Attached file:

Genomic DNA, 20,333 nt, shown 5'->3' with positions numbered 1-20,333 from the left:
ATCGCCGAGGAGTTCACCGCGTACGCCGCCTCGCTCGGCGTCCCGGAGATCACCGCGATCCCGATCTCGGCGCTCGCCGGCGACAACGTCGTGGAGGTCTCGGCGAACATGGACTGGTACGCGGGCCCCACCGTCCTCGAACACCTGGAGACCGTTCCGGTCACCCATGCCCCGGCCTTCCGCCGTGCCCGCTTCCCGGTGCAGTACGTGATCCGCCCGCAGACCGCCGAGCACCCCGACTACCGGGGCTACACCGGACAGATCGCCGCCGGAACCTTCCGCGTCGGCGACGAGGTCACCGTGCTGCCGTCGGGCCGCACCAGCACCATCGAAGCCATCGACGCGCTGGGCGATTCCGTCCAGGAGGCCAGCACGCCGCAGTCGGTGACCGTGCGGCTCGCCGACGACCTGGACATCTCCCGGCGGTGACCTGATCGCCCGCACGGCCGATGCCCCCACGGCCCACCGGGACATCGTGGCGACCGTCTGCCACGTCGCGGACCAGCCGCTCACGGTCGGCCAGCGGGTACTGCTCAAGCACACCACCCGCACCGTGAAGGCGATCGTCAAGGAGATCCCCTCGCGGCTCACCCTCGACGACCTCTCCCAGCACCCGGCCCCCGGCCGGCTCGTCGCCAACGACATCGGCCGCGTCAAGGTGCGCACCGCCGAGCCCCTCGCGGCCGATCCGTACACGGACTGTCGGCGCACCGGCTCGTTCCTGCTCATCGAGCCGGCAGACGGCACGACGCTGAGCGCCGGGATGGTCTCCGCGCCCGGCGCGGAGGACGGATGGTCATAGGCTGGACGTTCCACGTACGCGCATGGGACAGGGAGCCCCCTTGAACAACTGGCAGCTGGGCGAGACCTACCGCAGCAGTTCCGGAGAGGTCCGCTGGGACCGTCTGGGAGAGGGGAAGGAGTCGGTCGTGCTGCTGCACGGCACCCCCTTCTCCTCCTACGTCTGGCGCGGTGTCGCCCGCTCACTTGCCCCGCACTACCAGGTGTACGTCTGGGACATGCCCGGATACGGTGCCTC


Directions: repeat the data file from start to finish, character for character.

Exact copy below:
Genomic DNA, 20,333 nt, shown 5'->3' with positions numbered 1-20,333 from the left:
ATCGCCGAGGAGTTCACCGCGTACGCCGCCTCGCTCGGCGTCCCGGAGATCACCGCGATCCCGATCTCGGCGCTCGCCGGCGACAACGTCGTGGAGGTCTCGGCGAACATGGACTGGTACGCGGGCCCCACCGTCCTCGAACACCTGGAGACCGTTCCGGTCACCCATGCCCCGGCCTTCCGCCGTGCCCGCTTCCCGGTGCAGTACGTGATCCGCCCGCAGACCGCCGAGCACCCCGACTACCGGGGCTACACCGGACAGATCGCCGCCGGAACCTTCCGCGTCGGCGACGAGGTCACCGTGCTGCCGTCGGGCCGCACCAGCACCATCGAAGCCATCGACGCGCTGGGCGATTCCGTCCAGGAGGCCAGCACGCCGCAGTCGGTGACCGTGCGGCTCGCCGACGACCTGGACATCTCCCGGCGGTGACCTGATCGCCCGCACGGCCGATGCCCCCACGGCCCACCGGGACATCGTGGCGACCGTCTGCCACGTCGCGGACCAGCCGCTCACGGTCGGCCAGCGGGTACTGCTCAAGCACACCACCCGCACCGTGAAGGCGATCGTCAAGGAGATCCCCTCGCGGCTCACCCTCGACGACCTCTCCCAGCACCCGGCCCCCGGCCGGCTCGTCGCCAACGACATCGGCCGCGTCAAGGTGCGCACCGCCGAGCCCCTCGCGGCCGATCCGTACACGGACTGTCGGCGCACCGGCTCGTTCCTGCTCATCGAGCCGGCAGACGGCACGACGCTGAGCGCCGGGATGGTCTCCGCGCCCGGCGCGGAGGACGGATGGTCATAGGCTGGACGTTCCACGTACGCGCATGGGACAGGGAGCCCCCTTGAACAACTGGCAGCTGGGCGAGACCTACCGCAGCAGTTCCGGAGAGGTCCGCTGGGACCGTCTGGGAGAGGGGAAGGAGTCGGTCGTGCTGCTGCACGGCACCCCCTTCTCCTCCTACGTCTGGCGCGGTGTCGCCCGCTCACTTGCCCCGCACTACCAGGTGTACGTCTGGGACATGCCCGGATACGGTGCCTC